ANCHORAGE - Federal subsistence managers Thursday closed all sport and commercial fishing for king and chum salmon throughout most of the Yukon Kuskokwim river drainages on June 1. The move marked the federal government's first major break with the state over subsistence fisheries management.
The Yukon and Kuskokwim and their tributaries have suffered from poor salmon runs for several years, and another weak run is expected this year. The Federal Subsistence Board, meeting in Anchorage, voted to reserve what fish it could to subsistence users.
Federal and state managers earlier had decided to limit subsistence fishing to three or four days a week on the rivers' lower reaches to allow more salmon upstream. Because they were cutting back on subsistence, board members said they had no option but to close the sport and commercial fisheries on federal waters within those two drainages.
Board members said they were following federal law, which grants a rural subsistence priority. The closure is needed to maintain credibility with rural residents, they said.
"We have to be willing to make these tough political decisions to keep that trust," said Judy Gottlieb, the National Park Service representative on the board.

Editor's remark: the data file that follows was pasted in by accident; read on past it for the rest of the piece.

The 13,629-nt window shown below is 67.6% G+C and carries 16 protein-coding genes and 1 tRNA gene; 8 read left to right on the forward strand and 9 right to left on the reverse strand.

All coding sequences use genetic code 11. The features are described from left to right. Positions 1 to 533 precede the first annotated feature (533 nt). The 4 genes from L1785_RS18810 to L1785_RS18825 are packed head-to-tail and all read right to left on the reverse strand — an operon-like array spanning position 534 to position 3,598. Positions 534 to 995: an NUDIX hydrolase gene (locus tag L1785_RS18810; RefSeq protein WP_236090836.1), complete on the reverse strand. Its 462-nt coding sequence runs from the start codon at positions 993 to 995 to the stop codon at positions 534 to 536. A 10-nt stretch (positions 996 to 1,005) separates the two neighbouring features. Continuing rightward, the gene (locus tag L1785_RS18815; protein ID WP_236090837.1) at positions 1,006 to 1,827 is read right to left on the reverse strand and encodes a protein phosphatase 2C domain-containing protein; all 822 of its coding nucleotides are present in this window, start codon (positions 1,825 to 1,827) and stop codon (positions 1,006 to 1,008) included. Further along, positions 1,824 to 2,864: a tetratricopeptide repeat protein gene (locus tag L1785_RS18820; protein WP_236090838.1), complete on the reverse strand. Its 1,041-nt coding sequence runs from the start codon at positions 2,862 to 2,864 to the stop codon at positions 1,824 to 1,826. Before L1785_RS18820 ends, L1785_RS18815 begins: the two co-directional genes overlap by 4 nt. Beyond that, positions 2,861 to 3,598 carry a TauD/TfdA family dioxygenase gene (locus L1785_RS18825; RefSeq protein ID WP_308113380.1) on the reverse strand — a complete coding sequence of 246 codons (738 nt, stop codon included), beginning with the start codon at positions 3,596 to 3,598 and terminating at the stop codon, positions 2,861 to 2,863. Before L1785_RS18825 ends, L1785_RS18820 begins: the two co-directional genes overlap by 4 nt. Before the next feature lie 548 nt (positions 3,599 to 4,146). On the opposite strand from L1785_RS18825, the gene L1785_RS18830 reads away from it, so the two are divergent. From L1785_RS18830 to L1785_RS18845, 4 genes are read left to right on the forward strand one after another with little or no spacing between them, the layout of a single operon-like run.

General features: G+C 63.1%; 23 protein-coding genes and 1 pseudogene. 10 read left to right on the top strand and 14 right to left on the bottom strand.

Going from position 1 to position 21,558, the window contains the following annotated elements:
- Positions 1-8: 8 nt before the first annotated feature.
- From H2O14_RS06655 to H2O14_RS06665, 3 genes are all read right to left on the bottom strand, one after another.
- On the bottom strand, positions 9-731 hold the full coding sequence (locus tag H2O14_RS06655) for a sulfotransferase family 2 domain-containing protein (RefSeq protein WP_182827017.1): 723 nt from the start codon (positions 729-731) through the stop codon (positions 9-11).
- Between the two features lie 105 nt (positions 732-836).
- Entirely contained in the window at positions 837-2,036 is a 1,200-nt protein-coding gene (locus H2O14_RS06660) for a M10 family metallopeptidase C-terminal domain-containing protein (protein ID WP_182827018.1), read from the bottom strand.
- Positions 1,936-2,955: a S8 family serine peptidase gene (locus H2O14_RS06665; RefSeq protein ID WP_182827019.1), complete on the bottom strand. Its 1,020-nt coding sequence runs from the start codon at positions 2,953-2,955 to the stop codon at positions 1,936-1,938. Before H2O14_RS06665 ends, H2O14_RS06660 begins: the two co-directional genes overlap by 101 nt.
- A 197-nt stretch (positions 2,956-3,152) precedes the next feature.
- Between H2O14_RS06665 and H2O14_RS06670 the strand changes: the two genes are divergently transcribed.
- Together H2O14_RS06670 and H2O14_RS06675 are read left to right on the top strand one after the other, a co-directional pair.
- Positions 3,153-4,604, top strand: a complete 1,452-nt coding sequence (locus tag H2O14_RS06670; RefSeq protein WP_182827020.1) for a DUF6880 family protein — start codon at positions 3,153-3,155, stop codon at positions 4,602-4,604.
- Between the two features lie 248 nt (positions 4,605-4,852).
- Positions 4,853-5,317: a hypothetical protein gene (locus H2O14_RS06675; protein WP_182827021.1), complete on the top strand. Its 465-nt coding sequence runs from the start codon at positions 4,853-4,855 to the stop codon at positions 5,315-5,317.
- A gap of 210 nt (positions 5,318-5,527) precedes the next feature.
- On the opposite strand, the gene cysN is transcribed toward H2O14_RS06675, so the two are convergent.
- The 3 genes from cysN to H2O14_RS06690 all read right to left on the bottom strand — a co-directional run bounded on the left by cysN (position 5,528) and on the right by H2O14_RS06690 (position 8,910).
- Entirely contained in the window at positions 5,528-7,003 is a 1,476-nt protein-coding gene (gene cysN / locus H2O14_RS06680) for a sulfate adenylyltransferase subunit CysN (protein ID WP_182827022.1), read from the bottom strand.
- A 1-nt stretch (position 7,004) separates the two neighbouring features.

The state grants a subsistence priority to all state residents and tries not to shut down other users unless it absolutely must. State managers are guided by the state constitution, which grants all state residents equal access to fish and wildlife.
Neither state nor federal managers expect a commercial fishing season this year because of poor runs. But the state wanted to leave open a limited sportfishery and close it only if necessary.
The split between the state and the federal wildlife managers could lead to the next legal and political battle over subsistence.
Board members voted 5-1 in favor of the fishing closures. The dissenting vote came from the Bureau of Land Management, which opposes the closure saying federal managers need to work with the state.
Rob Bosworth, deputy commissioner of the Alaska Department of Fish and Game, said Thursday afternoon he had not yet met with Gov. Tony Knowles to discuss whether the state will sue or take some other action.
Bosworth said the state may choose not to enforce the sportfishing closures.
The lands surrounding both river drainages are in a mix of state and federal ownership. "What they've done is create a patchwork of open and closed waters," said Mac Minard, Fish and Game regional sportfish supervisor. "It will be very difficult for users to know when fishing is legal and when it's not."
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